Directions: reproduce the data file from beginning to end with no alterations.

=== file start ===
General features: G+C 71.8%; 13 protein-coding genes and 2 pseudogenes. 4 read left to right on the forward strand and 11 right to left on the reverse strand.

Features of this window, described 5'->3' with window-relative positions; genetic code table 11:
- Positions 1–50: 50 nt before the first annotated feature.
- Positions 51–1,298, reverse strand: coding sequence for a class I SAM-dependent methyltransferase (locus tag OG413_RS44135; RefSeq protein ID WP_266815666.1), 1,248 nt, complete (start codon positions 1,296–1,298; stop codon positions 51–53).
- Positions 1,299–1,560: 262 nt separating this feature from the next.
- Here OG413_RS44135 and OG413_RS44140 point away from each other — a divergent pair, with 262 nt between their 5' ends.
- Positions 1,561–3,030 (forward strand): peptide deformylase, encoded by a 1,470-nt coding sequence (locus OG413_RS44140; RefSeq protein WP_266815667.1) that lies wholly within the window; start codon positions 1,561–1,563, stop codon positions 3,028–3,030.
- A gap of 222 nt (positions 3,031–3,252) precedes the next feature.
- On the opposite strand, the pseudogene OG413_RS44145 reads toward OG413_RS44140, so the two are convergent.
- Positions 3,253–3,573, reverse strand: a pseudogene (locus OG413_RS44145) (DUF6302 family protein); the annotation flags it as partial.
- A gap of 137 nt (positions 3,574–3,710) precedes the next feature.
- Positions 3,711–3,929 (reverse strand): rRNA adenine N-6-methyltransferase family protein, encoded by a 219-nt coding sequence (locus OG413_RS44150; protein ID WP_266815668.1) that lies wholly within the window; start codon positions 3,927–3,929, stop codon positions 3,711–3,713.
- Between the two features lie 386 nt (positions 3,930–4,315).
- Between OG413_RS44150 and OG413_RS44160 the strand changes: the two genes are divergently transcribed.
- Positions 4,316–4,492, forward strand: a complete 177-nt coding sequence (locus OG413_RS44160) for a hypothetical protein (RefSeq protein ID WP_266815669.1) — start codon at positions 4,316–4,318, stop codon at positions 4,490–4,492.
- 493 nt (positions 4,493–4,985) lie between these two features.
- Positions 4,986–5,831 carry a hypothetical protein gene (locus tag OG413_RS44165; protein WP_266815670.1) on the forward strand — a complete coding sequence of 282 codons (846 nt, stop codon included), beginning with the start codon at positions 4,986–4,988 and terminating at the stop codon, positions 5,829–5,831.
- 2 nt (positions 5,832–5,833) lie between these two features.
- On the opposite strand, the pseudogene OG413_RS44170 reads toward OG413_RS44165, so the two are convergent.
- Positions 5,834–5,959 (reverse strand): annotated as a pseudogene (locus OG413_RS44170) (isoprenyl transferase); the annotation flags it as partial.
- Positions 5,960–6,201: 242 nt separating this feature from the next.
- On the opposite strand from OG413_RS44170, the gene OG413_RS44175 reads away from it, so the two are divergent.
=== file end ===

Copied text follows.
General features: G+C 71.8%; 13 protein-coding genes and 2 pseudogenes. 4 read left to right on the forward strand and 11 right to left on the reverse strand.

Features of this window, described 5'->3' with window-relative positions; genetic code table 11:
- Positions 1–50: 50 nt before the first annotated feature.
- Positions 51–1,298, reverse strand: coding sequence for a class I SAM-dependent methyltransferase (locus tag OG413_RS44135; RefSeq protein ID WP_266815666.1), 1,248 nt, complete (start codon positions 1,296–1,298; stop codon positions 51–53).
- Positions 1,299–1,560: 262 nt separating this feature from the next.
- Here OG413_RS44135 and OG413_RS44140 point away from each other — a divergent pair, with 262 nt between their 5' ends.
- Positions 1,561–3,030 (forward strand): peptide deformylase, encoded by a 1,470-nt coding sequence (locus OG413_RS44140; RefSeq protein WP_266815667.1) that lies wholly within the window; start codon positions 1,561–1,563, stop codon positions 3,028–3,030.
- A gap of 222 nt (positions 3,031–3,252) precedes the next feature.
- On the opposite strand, the pseudogene OG413_RS44145 reads toward OG413_RS44140, so the two are convergent.
- Positions 3,253–3,573, reverse strand: a pseudogene (locus OG413_RS44145) (DUF6302 family protein); the annotation flags it as partial.
- A gap of 137 nt (positions 3,574–3,710) precedes the next feature.
- Positions 3,711–3,929 (reverse strand): rRNA adenine N-6-methyltransferase family protein, encoded by a 219-nt coding sequence (locus OG413_RS44150; protein ID WP_266815668.1) that lies wholly within the window; start codon positions 3,927–3,929, stop codon positions 3,711–3,713.
- Between the two features lie 386 nt (positions 3,930–4,315).
- Between OG413_RS44150 and OG413_RS44160 the strand changes: the two genes are divergently transcribed.
- Positions 4,316–4,492, forward strand: a complete 177-nt coding sequence (locus OG413_RS44160) for a hypothetical protein (RefSeq protein ID WP_266815669.1) — start codon at positions 4,316–4,318, stop codon at positions 4,490–4,492.
- 493 nt (positions 4,493–4,985) lie between these two features.
- Positions 4,986–5,831 carry a hypothetical protein gene (locus tag OG413_RS44165; protein WP_266815670.1) on the forward strand — a complete coding sequence of 282 codons (846 nt, stop codon included), beginning with the start codon at positions 4,986–4,988 and terminating at the stop codon, positions 5,829–5,831.
- 2 nt (positions 5,832–5,833) lie between these two features.
- On the opposite strand, the pseudogene OG413_RS44170 reads toward OG413_RS44165, so the two are convergent.
- Positions 5,834–5,959 (reverse strand): annotated as a pseudogene (locus OG413_RS44170) (isoprenyl transferase); the annotation flags it as partial.
- Positions 5,960–6,201: 242 nt separating this feature from the next.
- On the opposite strand from OG413_RS44170, the gene OG413_RS44175 reads away from it, so the two are divergent.